Hypatia of Alexandria by Laurel A. Rockefeller

Defend the Light

Hypatia of alexandria

As the western world fell into darkness, she dared defend the light.

Born in 355 CE in the aftermath of Constantine's reign, Hypatia of Alexandria lived in a collapsing Roman Empire, a world where obedience to religious authorities trumped science, where reason and logic threatened the new world order. It was a world on the edge of the Dark Ages, a world deciding the question of science verses religion, freedom verses orthodoxy, tolerance verses hate.

For over 40 years Hypatia stood between the dark ages and the light of classical philosophy, arts, and sciences. Though none of her books survived the aggressive book burnings of religious zealots, her legacy remains that of one of the greatest scientists of all time.

This is her fascinating true story.

Includes bibliography, a detailed timeline, and latitude-longitude coordinates for major Roman Empire cities so you can explore the wonders of the heavens with Hypatia.


Secondary Genre: BIOGRAPHY & AUTOBIOGRAPHY / Science & Technology

Language: English

Keywords: Roman Empire, astronomers, women scientists, Eastern Orthodox Church, anti-semitism, 5th century, Neo-Platonism

Word Count: 15115

Sales info:

New release with an average of 4.5 stars on Amazon.

Sample text:

Theon lowered his cross staff and handed it to Hypatia, “That star is called Alpha Ursae Majoris.  It’s part of a constellation called Ursa Major –the big bear. Callisto was a beautiful nymph sworn to Artemis. One day, Zeus fell in love with her and she conceived a son.  Hera of course was very angry that her husband had cheated on her again and turned her into a bear.  One day her son, a young man named Arcas, met her in the forest.  Naturally he was afraid that she would kill him—as bears often do when humans get too close.  So, Zeus intervened and put them both in the sky.  The mother is the great bear Ursa Major and the son is the little bear Ursa Minor. Callisto’s body is formed by many stars, Alpha Ursae Majoris being the closest to Arcas’ tail. If you will look here, the tip of that tail is the current pole star, Polaris.”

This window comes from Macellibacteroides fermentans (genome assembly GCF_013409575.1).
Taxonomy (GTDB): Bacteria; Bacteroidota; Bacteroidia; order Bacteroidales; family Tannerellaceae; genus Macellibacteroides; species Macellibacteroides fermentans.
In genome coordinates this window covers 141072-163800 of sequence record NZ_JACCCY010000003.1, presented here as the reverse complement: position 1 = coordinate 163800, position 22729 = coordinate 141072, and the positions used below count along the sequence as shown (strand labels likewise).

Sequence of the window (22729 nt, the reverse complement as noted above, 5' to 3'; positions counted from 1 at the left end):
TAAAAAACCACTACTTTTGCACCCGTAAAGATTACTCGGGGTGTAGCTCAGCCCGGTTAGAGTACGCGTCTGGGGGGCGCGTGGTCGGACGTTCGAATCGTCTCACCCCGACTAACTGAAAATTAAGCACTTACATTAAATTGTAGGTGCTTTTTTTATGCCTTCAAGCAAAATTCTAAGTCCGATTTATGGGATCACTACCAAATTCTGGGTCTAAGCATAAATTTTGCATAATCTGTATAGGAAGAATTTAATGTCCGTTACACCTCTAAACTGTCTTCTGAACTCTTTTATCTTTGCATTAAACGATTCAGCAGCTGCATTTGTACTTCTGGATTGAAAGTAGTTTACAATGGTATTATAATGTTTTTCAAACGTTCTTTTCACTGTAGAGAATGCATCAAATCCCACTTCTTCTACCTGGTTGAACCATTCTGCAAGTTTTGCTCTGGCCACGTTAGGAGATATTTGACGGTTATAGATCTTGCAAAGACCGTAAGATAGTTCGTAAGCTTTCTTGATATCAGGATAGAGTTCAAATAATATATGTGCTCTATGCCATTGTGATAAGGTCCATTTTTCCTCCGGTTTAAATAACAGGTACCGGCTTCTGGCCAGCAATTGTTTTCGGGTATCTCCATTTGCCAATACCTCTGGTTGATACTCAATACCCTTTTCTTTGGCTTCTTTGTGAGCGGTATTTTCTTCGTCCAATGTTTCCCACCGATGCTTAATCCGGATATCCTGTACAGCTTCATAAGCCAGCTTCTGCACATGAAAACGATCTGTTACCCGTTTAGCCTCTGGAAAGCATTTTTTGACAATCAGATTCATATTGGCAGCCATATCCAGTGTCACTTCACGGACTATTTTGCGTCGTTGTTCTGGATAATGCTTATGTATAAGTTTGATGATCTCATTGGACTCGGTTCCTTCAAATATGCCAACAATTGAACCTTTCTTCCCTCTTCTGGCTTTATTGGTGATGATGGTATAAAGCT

Hypatia smiled, “It’s beautiful! Why do you say ‘current’ pole star?”

“Because Polaris is not always the pole star.  Sometimes it is Alpha Lyrae.  About six hundred years ago, Hipparchus of Nicaea discovered, almost by accident, that the spin of the Earth is imperfect.  Like a top, it wobbles so that the pole star alternates between Polaris and Alpha Lyrae. It takes a very long time, of course. The wobble is very slight – about one degree every seventy-two years. So as far as we need to be concerned Polaris is the pole star—and will continue to be for a very long time.”

“So, if I want to find north, all I need to do is look for Alpha Ursae Majoris and I will quickly find Polaris?”

“Yes.  It is as easy as that—at least at night it is.”

Book translation status:

The book is available for translation into any language except those listed below:

Already translated. Translated by Christina Löw
Author review:
Perfect as usual, Danke!
Already translated. Translated by Laura Lucardini
Author review:
Flawless work.
Already translated. Translated by Roberto Carlos Pavon
Already translated. Translated by Roberto Carlos Pavon
Author review:
Excellent quality work.

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